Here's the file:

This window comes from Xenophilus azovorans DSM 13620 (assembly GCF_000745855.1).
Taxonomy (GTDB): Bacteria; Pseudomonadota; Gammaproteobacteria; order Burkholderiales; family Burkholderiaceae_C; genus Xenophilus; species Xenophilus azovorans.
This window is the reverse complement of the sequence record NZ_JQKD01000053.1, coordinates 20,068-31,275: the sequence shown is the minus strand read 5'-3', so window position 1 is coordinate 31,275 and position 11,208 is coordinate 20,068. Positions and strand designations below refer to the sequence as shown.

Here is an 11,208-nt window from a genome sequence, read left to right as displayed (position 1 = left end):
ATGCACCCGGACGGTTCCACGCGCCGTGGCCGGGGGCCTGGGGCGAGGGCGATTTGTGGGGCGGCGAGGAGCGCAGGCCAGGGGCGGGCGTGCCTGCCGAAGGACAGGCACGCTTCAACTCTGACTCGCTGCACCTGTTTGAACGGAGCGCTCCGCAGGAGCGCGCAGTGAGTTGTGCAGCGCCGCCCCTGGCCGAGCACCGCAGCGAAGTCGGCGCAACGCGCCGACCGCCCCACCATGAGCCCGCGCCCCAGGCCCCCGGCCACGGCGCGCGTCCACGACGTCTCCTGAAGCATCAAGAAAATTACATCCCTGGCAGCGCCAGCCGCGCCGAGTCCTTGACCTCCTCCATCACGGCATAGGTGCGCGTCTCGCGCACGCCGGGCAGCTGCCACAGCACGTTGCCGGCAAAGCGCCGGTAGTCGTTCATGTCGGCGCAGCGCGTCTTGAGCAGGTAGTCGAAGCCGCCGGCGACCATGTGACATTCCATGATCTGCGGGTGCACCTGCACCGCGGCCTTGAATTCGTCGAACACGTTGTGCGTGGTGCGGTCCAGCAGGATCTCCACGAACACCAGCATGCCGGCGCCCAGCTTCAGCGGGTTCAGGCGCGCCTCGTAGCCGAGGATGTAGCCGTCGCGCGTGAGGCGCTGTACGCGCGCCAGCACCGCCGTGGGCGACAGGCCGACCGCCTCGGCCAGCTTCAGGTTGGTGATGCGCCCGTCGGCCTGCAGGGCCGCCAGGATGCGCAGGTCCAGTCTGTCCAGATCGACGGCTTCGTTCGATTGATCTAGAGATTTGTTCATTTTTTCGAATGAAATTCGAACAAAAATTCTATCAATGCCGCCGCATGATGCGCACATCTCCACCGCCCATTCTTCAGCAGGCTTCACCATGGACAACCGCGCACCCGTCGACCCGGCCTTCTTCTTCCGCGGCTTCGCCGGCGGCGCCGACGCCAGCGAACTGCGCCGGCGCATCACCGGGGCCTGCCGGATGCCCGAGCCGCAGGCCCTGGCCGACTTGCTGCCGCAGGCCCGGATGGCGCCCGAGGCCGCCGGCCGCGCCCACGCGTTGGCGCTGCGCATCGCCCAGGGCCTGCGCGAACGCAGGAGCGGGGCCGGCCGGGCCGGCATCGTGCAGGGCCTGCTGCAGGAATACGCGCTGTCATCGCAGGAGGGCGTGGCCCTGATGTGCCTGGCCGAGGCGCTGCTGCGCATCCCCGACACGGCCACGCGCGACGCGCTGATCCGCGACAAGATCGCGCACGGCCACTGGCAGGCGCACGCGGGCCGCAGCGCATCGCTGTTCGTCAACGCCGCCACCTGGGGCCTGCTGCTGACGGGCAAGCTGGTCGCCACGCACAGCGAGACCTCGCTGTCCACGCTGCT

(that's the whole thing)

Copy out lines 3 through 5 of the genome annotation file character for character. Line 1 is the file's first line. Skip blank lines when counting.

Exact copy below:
This window is the reverse complement of the sequence record NZ_JQKD01000053.1, coordinates 20,068-31,275: the sequence shown is the minus strand read 5'-3', so window position 1 is coordinate 31,275 and position 11,208 is coordinate 20,068. Positions and strand designations below refer to the sequence as shown.

Here is an 11,208-nt window from a genome sequence, read left to right as displayed (position 1 = left end):
ATGCACCCGGACGGTTCCACGCGCCGTGGCCGGGGGCCTGGGGCGAGGGCGATTTGTGGGGCGGCGAGGAGCGCAGGCCAGGGGCGGGCGTGCCTGCCGAAGGACAGGCACGCTTCAACTCTGACTCGCTGCACCTGTTTGAACGGAGCGCTCCGCAGGAGCGCGCAGTGAGTTGTGCAGCGCCGCCCCTGGCCGAGCACCGCAGCGAAGTCGGCGCAACGCGCCGACCGCCCCACCATGAGCCCGCGCCCCAGGCCCCCGGCCACGGCGCGCGTCCACGACGTCTCCTGAAGCATCAAGAAAATTACATCCCTGGCAGCGCCAGCCGCGCCGAGTCCTTGACCTCCTCCATCACGGCATAGGTGCGCGTCTCGCGCACGCCGGGCAGCTGCCACAGCACGTTGCCGGCAAAGCGCCGGTAGTCGTTCATGTCGGCGCAGCGCGTCTTGAGCAGGTAGTCGAAGCCGCCGGCGACCATGTGACATTCCATGATCTGCGGGTGCACCTGCACCGCGGCCTTGAATTCGTCGAACACGTTGTGCGTGGTGCGGTCCAGCAGGATCTCCACGAACACCAGCATGCCGGCGCCCAGCTTCAGCGGGTTCAGGCGCGCCTCGTAGCCGAGGATGTAGCCGTCGCGCGTGAGGCGCTGTACGCGCGCCAGCACCGCCGTGGGCGACAGGCCGACCGCCTCGGCCAGCTTCAGGTTGGTGATGCGCCCGTCGGCCTGCAGGGCCGCCAGGATGCGCAGGTCCAGTCTGTCCAGATCGACGGCTTCGTTCGATTGATCTAGAGATTTGTTCATTTTTTCGAATGAAATTCGAACAAAAATTCTATCAATGCCGCCGCATGATGCGCACATCTCCACCGCCCATTCTTCAGCAGGCTTCACCATGGACAACCGCGCACCCGTCGACCCGGCCTTCTTCTTCCGCGGCTTCGCCGGCGGCGCCGACGCCAGCGAACTGCGCCGGCGCATCACCGGGGCCTGCCGGATGCCCGAGCCGCAGGCCCTGGCCGACTTGCTGCCGCAGGCCCGGATGGCGCCCGAGGCCGCCGGCCGCGCCCACGCGTTGGCGCTGCGCATCGCCCAGGGCCTGCGCGAACGCAGGAGCGGGGCCGGCCGGGCCGGCATCGTGCAGGGCCTGCTGCAGGAATACGCGCTGTCATCGCAGGAGGGCGTGGCCCTGATGTGCCTGGCCGAGGCGCTGCTGCGCATCCCCGACACGGCCACGCGCGACGCGCTGATCCGCGACAAGATCGCGCACGGCCACTGGCAGGCGCACGCGGGCCGCAGCGCATCGCTGTTCGTCAACGCCGCCACCTGGGGCCTGCTGCTGACGGGCAAGCTGGTCGCCACGCACAGCGAGACCTCGCTGTCCACGCTGCT